But as to why the many is gay for laying on his left side?? Maybe his wife found him to be more pleasant to get along with after he woke up to a nice sunrise and a good meal!!! And he preferred lying on his left side.. LOL You know.. getting up on the wrong side of the bed..

    Best to you

    Micheal

  2. Bruce D Campbell 19 November 2017 at 4:00 pm

    Their reasoning seems sound given the information they have to work with.
    Do you know if they examined the skeleton to determine that it was indeed male?
    An alternative for you might be a female who had decidedly male tendencies.

    • BRUCE SAID: Do you know if they examined the skeleton to determine that it was indeed male?

      I would have thought this was done before any interpretation was made!

  3. Early transgender

  4. Judging by the photograph, perhaps he wasn’t buried after all. He had just partaken of a belly busting meal which may have consisted of an iffy burger from the barbecue and died from food poisoning clutching his stomach. The broken neck was purely incidental to the tractor wheel driving over his last resting place.
    There, is that enough imagination John?….. or is it fact?

    • Ummm … You have convinced me John. You make a very good argument and I cannot find fault … an iffy mammoth burger it could well be for Ugg’s demise.

  5. Looks like the Media had a bit of a piltdown… :oD (sorry…)

  6. John from Ontario (AKA Geobound) 20 November 2017 at 6:42 am

    I’m thinking he was playing hide-and-go-seek or sardines even, and won…….or lost depending on how you look at it?

    A kitchen squeezed between a few pots is always a good spot to hide, don’t you think?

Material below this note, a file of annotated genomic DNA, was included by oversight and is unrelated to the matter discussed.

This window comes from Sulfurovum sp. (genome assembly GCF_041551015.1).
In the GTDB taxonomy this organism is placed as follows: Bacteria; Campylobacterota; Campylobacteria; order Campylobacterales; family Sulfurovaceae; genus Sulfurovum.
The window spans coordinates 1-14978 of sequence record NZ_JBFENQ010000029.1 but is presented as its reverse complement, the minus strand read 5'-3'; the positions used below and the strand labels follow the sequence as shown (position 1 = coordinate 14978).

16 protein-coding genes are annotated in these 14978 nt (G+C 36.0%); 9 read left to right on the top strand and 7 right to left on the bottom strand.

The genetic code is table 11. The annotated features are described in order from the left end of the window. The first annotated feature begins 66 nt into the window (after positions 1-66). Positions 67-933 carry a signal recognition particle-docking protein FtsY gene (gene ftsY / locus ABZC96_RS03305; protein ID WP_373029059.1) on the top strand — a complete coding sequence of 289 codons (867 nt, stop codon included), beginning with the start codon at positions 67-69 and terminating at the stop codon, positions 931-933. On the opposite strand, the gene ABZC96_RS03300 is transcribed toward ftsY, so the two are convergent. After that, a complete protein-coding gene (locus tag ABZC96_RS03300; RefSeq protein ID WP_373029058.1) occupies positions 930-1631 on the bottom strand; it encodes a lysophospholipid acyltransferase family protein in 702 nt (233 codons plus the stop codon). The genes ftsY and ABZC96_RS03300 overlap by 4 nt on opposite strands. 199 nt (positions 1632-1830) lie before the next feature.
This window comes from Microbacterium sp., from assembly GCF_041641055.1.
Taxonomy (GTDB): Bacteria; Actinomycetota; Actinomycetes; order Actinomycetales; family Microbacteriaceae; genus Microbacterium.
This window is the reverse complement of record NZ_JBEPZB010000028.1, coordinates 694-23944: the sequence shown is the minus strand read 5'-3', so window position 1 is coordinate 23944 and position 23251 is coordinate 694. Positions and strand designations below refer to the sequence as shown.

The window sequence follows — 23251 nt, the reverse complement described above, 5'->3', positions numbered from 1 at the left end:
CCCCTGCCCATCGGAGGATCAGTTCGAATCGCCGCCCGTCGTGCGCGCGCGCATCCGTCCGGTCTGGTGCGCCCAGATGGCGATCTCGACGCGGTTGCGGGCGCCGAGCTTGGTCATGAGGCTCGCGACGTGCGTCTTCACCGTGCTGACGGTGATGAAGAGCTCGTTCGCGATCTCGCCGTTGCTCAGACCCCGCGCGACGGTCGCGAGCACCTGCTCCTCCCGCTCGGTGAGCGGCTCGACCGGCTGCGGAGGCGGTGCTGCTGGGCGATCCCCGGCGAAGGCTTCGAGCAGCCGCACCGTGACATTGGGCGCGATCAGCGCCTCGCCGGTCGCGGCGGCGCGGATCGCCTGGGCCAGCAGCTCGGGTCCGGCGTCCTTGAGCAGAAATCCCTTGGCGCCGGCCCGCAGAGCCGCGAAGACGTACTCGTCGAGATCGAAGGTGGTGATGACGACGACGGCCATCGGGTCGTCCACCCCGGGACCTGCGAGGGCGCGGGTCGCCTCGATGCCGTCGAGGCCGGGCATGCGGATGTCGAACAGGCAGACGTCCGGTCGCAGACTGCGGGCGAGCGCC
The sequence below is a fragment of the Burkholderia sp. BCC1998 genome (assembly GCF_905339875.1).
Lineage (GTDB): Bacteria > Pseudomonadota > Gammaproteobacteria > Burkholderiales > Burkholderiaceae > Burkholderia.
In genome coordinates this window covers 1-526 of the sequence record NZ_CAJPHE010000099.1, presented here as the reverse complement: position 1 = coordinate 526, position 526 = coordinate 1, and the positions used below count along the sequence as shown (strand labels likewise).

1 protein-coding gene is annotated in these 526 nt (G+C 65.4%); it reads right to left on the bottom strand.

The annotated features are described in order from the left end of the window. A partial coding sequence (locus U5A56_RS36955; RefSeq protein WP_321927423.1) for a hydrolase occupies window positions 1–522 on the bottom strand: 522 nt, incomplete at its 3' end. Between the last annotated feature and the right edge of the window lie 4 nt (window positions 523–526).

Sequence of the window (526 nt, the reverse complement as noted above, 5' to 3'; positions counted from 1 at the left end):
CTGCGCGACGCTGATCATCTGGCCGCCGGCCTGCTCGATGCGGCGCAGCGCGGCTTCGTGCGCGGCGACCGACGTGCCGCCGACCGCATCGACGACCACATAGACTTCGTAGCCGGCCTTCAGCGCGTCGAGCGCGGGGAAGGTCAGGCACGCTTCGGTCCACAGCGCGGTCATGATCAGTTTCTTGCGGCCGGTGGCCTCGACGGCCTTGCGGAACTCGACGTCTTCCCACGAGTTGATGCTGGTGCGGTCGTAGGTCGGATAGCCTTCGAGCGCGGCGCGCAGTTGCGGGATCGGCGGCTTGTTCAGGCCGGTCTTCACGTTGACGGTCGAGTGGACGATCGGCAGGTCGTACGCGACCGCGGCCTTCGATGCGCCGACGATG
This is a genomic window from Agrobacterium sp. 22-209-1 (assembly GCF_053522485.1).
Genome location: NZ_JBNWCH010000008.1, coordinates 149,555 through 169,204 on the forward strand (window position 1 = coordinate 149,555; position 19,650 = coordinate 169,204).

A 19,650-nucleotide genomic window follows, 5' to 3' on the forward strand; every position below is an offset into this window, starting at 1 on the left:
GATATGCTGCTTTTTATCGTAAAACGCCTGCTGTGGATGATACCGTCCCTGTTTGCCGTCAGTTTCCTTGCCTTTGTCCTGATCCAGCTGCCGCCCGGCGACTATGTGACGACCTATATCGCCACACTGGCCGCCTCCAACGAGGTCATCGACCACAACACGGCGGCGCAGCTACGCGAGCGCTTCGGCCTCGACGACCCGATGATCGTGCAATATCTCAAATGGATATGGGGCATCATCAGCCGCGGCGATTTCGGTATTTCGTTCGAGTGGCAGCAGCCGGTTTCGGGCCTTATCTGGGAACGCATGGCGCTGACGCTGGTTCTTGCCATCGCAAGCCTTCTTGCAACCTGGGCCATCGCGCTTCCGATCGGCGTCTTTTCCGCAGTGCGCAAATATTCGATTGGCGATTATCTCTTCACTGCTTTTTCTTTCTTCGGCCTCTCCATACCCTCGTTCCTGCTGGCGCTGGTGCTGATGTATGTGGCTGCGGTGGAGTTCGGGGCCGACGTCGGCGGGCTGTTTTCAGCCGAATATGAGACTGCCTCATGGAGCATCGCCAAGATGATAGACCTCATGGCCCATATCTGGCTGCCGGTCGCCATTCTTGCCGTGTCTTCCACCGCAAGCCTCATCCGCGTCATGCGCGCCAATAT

The broken neck was probably a result of his mother being angry when she realized he had broken that special pot……..you know the one you only take out when “the good company” are coming over?

  7. You have to wonder alright John. There seems to be a very flexible line between hard evidential facts and the speculative imaginations of some archaeologists. Here’s another good example in relation to an Iron Age body recovered from an Irish bog.

    ——

    Kelly also said that museum staff will check if any other injuries were inflicted on the body and determine his age and if he had suffered any illnesses. He said that the preservation of the man’s nipples was also important, as on previous bog bodies such as Oldcroghan Man they had been cut to indicate this person was a king.

    “The kissing or suckling of a king’s nipples was a gesture of submission,” Kelly said. “So by cutting the nipples, the king was being decommissioned.”

  8. Theory, poetic license, call it what you will. I think that a lot of Archaeologists make it up as they go along.

  9. Maybe he was self conscious about his looks and thought his right side was his best side. He was well respected in all of the surrounding caves, so he was buried on his left side out of respect.